A previous retrospective study evaluated lidocaine infusion as adjuvant therapy to patients with SCD. Eleven patients were given a total of 15 IV lidocaine trials. Investigators found clinical improvement in pain score from pre-lidocaine challenge to 24 hours post (defined as a >20% reduction in pain scores) in 53.3% (8 of 15) of patients. Of the 8 clinically successful trials, the mean reduction in morphine dose equivalents (MDE) from 24 hours pre to 24 hours post lidocaine was 32.2%. Two patients experienced disorientation and dizziness. The authors concluded that lidocaine was able to provide pain relief and reduce the amount of morphine necessary during SCD vaso-occlusive crisis and that prospective studies are needed to determine its true efficacy, dosing, and tolerability.
A prospective, single-arm, phase II trial evaluated lidocaine 5% patches for neuropathic pain and pain related to vaso-occlusive sickle cell crises in children ages 6 to 21 years old. Patches were applied to the painful area for 12 hours a day. The primary endpoint was the proportion of inpatients with significant pain relief defined as a decrease of at least 2 points on the visual analog pain scale (VAS, from 0-10) measured at 12 hours after patch placement over two consecutive days. The use of additional treatments such as antiepileptics and opioids were allowed and their usage was documented. The primary outcome of VAS improvement of >2 over 2 consecutive days was observed in 48.6% of evaluated patients (19/39). Transdermal lidocaine was tolerated well with only 3 minor adverse events reported (two localized skin reactions and one generalized skin eruption) and no serious adverse events.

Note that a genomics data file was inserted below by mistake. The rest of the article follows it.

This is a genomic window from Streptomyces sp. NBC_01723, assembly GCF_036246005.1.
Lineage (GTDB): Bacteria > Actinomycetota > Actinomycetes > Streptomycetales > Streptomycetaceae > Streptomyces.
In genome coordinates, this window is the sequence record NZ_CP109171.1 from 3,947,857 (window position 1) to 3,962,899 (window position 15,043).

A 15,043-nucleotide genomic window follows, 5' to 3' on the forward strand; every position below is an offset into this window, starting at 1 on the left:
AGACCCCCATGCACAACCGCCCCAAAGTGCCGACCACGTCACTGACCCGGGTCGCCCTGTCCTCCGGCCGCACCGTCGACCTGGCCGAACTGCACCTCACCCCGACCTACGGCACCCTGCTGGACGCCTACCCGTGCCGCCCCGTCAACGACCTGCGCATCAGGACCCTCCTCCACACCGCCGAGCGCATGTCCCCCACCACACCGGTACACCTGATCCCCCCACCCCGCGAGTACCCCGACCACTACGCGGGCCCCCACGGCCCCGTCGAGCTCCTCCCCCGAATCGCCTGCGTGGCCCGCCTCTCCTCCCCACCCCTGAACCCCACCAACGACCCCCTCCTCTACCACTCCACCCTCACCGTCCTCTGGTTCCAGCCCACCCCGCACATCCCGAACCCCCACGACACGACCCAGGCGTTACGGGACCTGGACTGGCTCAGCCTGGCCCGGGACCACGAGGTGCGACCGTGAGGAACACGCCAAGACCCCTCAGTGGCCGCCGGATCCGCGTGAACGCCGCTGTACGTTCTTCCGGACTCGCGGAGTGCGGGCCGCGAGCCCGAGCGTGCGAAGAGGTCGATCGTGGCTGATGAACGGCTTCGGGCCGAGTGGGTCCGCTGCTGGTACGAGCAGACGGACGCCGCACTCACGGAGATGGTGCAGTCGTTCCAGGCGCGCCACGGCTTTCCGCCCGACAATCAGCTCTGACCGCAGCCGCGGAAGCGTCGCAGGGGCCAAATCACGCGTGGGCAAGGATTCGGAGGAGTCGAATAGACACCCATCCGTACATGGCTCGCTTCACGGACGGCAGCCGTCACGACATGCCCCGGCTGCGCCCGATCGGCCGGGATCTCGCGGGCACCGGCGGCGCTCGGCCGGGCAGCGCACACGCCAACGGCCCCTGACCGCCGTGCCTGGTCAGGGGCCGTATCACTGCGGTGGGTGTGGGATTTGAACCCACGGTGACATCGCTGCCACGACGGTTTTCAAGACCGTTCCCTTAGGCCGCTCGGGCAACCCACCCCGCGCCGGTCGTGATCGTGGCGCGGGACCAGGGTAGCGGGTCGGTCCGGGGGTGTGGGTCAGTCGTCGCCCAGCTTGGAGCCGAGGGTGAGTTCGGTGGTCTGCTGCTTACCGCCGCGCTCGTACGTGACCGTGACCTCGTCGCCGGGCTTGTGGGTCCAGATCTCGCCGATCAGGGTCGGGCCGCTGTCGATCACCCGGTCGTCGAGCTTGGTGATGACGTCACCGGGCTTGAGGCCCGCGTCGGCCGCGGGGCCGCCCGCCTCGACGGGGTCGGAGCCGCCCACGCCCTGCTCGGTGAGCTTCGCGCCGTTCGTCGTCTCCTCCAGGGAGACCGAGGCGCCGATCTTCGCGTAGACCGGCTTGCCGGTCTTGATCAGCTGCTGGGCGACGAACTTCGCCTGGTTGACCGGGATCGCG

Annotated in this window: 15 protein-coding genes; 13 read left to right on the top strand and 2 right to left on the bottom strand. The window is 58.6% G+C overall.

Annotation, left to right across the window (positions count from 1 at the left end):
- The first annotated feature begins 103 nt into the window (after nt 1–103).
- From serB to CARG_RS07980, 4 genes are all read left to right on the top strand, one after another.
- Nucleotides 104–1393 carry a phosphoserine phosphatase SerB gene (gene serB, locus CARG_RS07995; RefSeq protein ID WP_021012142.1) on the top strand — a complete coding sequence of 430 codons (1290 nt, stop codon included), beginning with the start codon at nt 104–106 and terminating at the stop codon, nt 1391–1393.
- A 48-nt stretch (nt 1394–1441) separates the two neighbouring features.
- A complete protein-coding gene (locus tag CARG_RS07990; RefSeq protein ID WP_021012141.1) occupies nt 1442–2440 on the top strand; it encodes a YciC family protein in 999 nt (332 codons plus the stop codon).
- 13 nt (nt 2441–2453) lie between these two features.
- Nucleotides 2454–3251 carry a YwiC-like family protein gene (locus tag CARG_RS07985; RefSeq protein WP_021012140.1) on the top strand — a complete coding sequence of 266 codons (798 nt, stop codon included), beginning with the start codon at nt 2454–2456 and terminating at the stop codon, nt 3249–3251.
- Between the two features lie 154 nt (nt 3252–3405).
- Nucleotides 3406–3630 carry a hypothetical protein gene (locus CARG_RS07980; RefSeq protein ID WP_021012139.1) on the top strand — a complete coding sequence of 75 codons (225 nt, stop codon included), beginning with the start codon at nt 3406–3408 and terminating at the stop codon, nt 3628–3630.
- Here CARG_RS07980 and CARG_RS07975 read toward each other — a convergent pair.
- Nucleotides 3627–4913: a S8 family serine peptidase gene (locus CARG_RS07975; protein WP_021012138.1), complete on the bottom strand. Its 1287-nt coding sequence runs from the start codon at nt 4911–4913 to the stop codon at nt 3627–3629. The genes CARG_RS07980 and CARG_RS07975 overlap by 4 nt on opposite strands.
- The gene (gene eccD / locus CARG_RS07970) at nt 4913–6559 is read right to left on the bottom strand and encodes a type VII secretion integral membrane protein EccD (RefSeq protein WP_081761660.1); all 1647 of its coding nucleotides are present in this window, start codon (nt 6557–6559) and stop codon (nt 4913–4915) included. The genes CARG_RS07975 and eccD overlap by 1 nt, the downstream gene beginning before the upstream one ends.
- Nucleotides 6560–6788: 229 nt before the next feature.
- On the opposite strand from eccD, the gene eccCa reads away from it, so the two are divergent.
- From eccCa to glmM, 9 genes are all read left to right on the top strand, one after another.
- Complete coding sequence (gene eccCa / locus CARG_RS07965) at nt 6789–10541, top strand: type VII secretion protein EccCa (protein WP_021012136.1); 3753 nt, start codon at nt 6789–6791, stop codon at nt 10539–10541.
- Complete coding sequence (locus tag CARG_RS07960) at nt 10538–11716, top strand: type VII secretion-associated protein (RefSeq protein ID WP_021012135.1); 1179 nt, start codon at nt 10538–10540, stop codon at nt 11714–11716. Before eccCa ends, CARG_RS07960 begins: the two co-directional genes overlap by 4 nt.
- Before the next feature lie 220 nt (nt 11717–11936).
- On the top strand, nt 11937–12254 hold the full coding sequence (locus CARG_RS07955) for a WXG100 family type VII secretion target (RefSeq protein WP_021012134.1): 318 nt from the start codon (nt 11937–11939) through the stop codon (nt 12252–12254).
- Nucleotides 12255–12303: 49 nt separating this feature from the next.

The theoretical benefits along with the two previously discussed studies provide evidence to further investigate the use of lidocaine in SCD pain. Studies are needed to know whether lidocaine may be able to benefit alleviate pain quicker and minimize need for opiates similarly to its use in renal colic. This prospective trial aims to evaluate whether lidocaine can decrease the opiate needs during a SCD crisis while providing adequate pain relief and tolerability.